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Migrant numbers spike in Hungary & Austria

More arrive at the Hungarian-Austrian border as refugees mainly from Syria and other conflict zones seek a better future. -- AFP photo

More arrive at the Hungarian-Austrian border as refugees mainly from Syria and other conflict zones seek a better future. -- AFP photo

Syndicated News
Written by Syndicated News
ROSZKE — September 10, 2015: EU member Hungary recorded today a new record number of migrants entering the country, with 3,321 refugees crossing the border from Serbia in the past 24 hours.

Neighbouring Austria meanwhile witnessed a new spike in numbers crossing from Hungary, with more than 3,000 people entering overnight.

The majority entering Hungary crossed the border near this flashpoint village, the scene of a number of scuffles between police and migrants in recent days.

The UN’s refugee agency on Tuesday warned that at least 42,000 migrants were expected to enter Hungary by next week, as they travel up from Greece via Macedonia and Serbia.

Most are from Syria, Afghanistan or Pakistan and want to continue their journey to Germany, where the government recently eased asylum restrictions for Syrians.

Between midnight (2200 GMT) and 3:00 am alone, more than 1,700 people crossed the border at Nickelsdorf in eastern Austria, police said.

Early this morning, there were around 2,800 people at Nickelsdorf, receiving food, temporary shelter and waiting for special buses and trains to take them to Vienna and beyond.

The situation was however calm and people were exhausted but very happy to be in Austria, said Christian Knopf, in charge of coordination.

At the weekend, Austria allowed some 15,000 to enter the country freely to help relieve a near-explosive situation in Hungary where 50,000 migrants arrived in August alone.

Chancellor Werner Faymann has said that border controls will return to normal but this has not yet happened. A government coordination meeting today was to discuss the next steps.

Austrian police said that those arriving had generally crossed into Hungary from Serbia less than 24 hours before, many taking trains to Budapest and then changing onto other trains to Hegyeshalom near the Austrian border.

Volunteers at the border said they are bracing for a renewed spike in numbers in the coming days as many migrants rush to enter Hungary before tough new laws there outlawing crossing the border come into force on September 15.

Hungary in late August completed a razor-wire barrier along its 175-kilometre border with Serbia which is however not proving to be much of a hindrance.

It is however also building a fence four metres high that it aims to complete by the end of October or early November, and the government wants to start deploying the army.

In Rødby, Denmark, the train operator said today that it expected rail traffic across the German border to resume later in the day, after police ordered services to be suspended due to an influx of migrants.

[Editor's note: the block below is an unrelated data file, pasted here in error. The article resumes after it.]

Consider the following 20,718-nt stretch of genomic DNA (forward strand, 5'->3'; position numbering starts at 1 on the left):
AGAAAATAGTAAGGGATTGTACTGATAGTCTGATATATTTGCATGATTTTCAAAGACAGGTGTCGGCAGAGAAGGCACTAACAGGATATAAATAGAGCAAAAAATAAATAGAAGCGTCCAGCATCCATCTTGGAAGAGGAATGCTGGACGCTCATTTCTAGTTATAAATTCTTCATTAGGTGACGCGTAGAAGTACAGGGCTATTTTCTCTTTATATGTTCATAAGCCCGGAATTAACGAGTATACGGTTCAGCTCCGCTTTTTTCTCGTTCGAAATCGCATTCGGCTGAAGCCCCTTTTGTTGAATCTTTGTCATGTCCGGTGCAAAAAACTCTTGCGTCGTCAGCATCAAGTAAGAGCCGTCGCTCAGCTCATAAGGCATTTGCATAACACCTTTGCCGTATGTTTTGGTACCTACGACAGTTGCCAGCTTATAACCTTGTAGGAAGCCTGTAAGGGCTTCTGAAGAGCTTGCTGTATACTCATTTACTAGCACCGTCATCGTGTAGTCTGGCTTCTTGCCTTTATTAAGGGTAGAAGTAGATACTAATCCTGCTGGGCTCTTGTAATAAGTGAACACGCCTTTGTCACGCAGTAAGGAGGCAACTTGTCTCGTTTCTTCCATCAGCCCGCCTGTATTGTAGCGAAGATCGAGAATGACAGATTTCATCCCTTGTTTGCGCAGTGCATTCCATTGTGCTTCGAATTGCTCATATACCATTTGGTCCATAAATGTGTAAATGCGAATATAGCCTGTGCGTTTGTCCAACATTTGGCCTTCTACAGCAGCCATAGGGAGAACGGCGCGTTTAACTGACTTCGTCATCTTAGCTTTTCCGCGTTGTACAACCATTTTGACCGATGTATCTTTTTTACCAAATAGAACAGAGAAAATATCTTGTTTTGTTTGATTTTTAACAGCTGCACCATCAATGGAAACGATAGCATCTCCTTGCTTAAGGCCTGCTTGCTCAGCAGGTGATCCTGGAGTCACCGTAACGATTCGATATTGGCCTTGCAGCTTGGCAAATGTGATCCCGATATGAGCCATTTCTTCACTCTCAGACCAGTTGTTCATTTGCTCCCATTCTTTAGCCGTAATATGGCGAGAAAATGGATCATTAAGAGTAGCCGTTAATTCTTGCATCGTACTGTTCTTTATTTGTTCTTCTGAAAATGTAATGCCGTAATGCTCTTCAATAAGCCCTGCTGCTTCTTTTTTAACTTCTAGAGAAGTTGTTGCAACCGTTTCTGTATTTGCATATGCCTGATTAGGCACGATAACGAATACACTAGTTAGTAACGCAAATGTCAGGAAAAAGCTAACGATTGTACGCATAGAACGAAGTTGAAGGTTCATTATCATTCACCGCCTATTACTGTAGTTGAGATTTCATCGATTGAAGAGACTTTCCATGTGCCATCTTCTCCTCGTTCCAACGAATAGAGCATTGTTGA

Police meanwhile announced they were letting refugees travel freely through Denmark without registering if they didn’t want to seek asylum there, allowing them to head to Sweden which is the preferred destination of many because of its more welcoming and generous asylum policy.

“We can’t hold foreigners who don’t want to seek asylum” in Denmark, national police chief Jens Henrik Hojbjerg said.

The police decision appeared to contradict the Danish political line.

Prime Minister Lars Lokke Rasmussen insisted on Monday that refugees arriving in Denmark ought to be registered and have their asylum requests processed there.

Train operator DSB said trains would be functioning normally today between Flensburg in northern Germany and Padborg in southwestern Denmark.

However, a busy ferry crossing in Rodby, around 135 kilometres south of Copenhagen, would remain closed to trains a day after 340 refugees refused to disembark from services arriving from Germany, Denmark’s southern neighbour, demanding to continue on to Sweden.

Many of the refugees refused to register with Danish authorities.

After lengthy negotiations, around 100 of them agreed to remain in Denmark and lodge their asylum requests there.

The 240 or so others were allowed to disembark late yesterday without police intervening.

“Where they have gone I don’t know. I think they were picked up by private cars or have taken taxis further away. We are no longer monitoring them,” police commissioner John Andersen told news agency Ritzau.

Sweden, one of many European countries struggling with the worst migration crisis since World War II, has become a top EU destination for refugees by issuing permanent residency to all Syrian asylum seekers.

In contrast, Denmark has sought to reduce the influx by issuing temporary residence permits, delaying family reunions and slashing benefits for newly arrived immigrants.

Ferry operator Scandlines announced that only passengers travelling by car would be let aboard ferries between Rodby and Puttgarden in Germany.

The ferries usually carry both cars, trains and passengers on foot.

Police had yesterday closed part of a motorway near Padborg for a few hours after around 300 refugees, including large numbers of women and children, set off on foot for Sweden.

The migrants had been housed in an old school building after arriving in the town but took to the road, saying they wanted to travel north to Sweden.

Some elderly migrants called off their 300-kilometre trek to Copenhagen, the jumping-off point for crossings by bus, train or car to Sweden.

Yesterday afternoon, the rest of the group left the motorway to spend the night in a local community centre.

According to Danish authorities, 3,200 refugees have arrived in Denmark since Sunday, of which 400 have sought asylum. — AFP

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